Chantel McGregor Interview

Bradford born award winning guitarist and singer songwriter Chantel McGregor is coming home to West Yorkshire on the 13th February, when she will perform at the Arts Centre in Bingley as part of her latest UK & European tour. McGregor will be performing songs from her new album Lose Control, which was released in October 2015.  The tour will see her play 12 venues around the UK between now and the end of June, with one month (April) spent in Europe.

Having conducted an interview with the singer this week it looks like a very busy year ahead, as well as performing on tour, Chantel has also started to write new material for a third album. She is looking to showcase her music whilst on tour to introduce her blues rock sound to more new areas of the country as well as overseas, which she hopes will increase her fan base.

What inspired you to take up music?

Originally, I was inspired to take up music by my family, my dad used to play the guitar, so there was always guitars and rock music around the house. My dad used to play songs for me when I was a baby and once I’d learnt to walk, I would toddle over to him and grab his guitar, so when I was three my parents decided to get me a half size guitar and it went from there.

Which artists influence your music?

I have a very broad range of musicians and artists that influence me, and it usually changes by the day. When I was a child I would listen to things like Free, Led Zepplin, Fleetwood Mac etc, things that my parents were listening to. Nowadays I try and listen to everything and absorb and learn a little bit from everything.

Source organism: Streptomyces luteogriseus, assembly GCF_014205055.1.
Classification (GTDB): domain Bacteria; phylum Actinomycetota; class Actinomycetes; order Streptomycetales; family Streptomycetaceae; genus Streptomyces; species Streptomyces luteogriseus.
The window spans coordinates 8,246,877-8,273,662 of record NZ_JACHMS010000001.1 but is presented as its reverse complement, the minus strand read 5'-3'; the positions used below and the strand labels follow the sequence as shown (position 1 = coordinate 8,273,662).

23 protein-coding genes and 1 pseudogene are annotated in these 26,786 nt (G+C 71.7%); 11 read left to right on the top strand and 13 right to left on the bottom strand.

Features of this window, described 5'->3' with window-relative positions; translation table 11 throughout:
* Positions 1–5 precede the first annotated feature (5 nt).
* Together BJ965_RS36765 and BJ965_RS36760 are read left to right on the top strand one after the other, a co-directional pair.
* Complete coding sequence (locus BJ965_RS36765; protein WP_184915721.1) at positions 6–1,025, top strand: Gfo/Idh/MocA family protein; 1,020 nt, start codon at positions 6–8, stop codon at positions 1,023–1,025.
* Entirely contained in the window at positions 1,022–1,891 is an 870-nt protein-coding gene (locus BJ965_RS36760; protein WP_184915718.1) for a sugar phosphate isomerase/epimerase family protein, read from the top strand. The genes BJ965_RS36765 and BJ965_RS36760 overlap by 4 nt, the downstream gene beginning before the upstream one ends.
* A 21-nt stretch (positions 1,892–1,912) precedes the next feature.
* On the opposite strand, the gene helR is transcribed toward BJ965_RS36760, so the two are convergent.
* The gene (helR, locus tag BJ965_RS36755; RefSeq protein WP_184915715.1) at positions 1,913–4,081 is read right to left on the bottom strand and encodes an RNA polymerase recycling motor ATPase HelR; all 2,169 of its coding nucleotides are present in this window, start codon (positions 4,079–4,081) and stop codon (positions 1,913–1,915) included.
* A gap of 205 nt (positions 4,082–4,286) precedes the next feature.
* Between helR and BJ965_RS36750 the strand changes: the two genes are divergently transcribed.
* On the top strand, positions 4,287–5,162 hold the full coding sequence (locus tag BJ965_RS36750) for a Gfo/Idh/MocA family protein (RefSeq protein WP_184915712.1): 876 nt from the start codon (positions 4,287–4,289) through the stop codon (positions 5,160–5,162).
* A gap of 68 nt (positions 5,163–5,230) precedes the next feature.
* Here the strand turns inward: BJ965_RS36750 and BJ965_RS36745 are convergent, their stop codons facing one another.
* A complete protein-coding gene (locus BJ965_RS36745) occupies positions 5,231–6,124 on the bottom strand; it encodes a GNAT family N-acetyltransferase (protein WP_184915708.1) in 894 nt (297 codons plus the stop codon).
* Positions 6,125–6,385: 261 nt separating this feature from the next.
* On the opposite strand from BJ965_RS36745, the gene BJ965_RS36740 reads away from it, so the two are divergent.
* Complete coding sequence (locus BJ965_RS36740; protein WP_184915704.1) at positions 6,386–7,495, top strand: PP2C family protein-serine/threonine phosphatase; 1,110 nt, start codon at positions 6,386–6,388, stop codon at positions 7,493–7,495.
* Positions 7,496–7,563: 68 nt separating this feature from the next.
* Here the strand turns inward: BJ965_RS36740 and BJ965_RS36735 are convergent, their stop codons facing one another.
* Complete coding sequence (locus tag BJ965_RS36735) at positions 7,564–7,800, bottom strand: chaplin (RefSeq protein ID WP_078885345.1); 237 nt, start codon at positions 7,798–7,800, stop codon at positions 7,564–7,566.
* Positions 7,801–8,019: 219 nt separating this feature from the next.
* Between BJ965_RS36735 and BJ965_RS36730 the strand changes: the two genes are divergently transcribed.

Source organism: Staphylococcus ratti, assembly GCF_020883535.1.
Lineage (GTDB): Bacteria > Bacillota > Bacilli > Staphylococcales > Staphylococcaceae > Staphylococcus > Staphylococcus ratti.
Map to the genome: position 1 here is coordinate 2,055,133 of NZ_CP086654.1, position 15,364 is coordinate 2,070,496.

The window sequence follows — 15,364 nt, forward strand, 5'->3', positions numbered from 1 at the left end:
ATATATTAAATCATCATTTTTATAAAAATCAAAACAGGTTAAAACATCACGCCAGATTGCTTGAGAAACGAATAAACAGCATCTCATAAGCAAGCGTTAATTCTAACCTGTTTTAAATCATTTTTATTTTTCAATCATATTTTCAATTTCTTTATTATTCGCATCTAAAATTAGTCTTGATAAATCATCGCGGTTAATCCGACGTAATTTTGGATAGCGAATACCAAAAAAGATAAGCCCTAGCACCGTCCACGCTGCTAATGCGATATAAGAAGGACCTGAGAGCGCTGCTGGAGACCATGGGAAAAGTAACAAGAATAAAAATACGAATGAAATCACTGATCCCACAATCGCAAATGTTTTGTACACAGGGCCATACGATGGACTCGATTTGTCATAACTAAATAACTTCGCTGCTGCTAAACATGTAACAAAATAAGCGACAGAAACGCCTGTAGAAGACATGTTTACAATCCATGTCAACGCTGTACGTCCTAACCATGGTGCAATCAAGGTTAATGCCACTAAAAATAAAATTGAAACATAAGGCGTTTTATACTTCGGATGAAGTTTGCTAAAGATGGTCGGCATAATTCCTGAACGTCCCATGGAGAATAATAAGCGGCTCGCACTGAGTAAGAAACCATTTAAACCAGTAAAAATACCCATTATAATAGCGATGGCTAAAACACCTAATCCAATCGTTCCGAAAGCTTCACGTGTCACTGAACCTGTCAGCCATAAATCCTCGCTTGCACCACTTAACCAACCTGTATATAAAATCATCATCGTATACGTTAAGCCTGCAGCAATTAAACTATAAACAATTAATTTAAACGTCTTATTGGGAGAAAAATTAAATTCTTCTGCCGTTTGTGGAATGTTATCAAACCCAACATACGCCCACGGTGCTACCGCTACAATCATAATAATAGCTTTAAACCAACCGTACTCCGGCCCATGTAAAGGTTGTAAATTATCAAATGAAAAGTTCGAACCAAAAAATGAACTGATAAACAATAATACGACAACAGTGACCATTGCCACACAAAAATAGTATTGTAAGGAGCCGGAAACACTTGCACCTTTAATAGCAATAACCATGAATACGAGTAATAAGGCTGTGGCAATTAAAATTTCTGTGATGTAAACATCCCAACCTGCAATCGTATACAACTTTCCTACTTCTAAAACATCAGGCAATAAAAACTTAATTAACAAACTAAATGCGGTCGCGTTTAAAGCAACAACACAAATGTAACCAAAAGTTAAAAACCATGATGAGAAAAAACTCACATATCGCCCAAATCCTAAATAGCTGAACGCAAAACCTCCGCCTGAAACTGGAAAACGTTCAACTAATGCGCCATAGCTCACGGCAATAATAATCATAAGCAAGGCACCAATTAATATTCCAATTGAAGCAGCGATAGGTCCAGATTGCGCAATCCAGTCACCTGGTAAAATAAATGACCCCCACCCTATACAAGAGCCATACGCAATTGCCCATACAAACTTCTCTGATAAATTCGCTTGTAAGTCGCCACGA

What is your favorite album and why?

I have a few favorite albums that I always seem to go back to and hear something different and new every time.

  • Jeff Buckley’s Grace – Jeff Buckley has inspired me ever since I heard “Last Goodbye” on MTV2 when I was about 14.  His voice, his tone, his guitar work, his songwriting and his magical performances all captivated me and I’ve never got over it. Every time I listen to “Grace” it takes me back to the first time I heard his music and I fall in love with it all over again.
  • Alanis Morrisette – Jagged Little Pill – Again another album from my teenage years. I love this album for the sheer power and emotion Alanis Morrisette puts into it. The songs are so personal and filled with angst and I think the personal honesty is what connects with the audience, which is what makes this album timeless and still a fantastic album.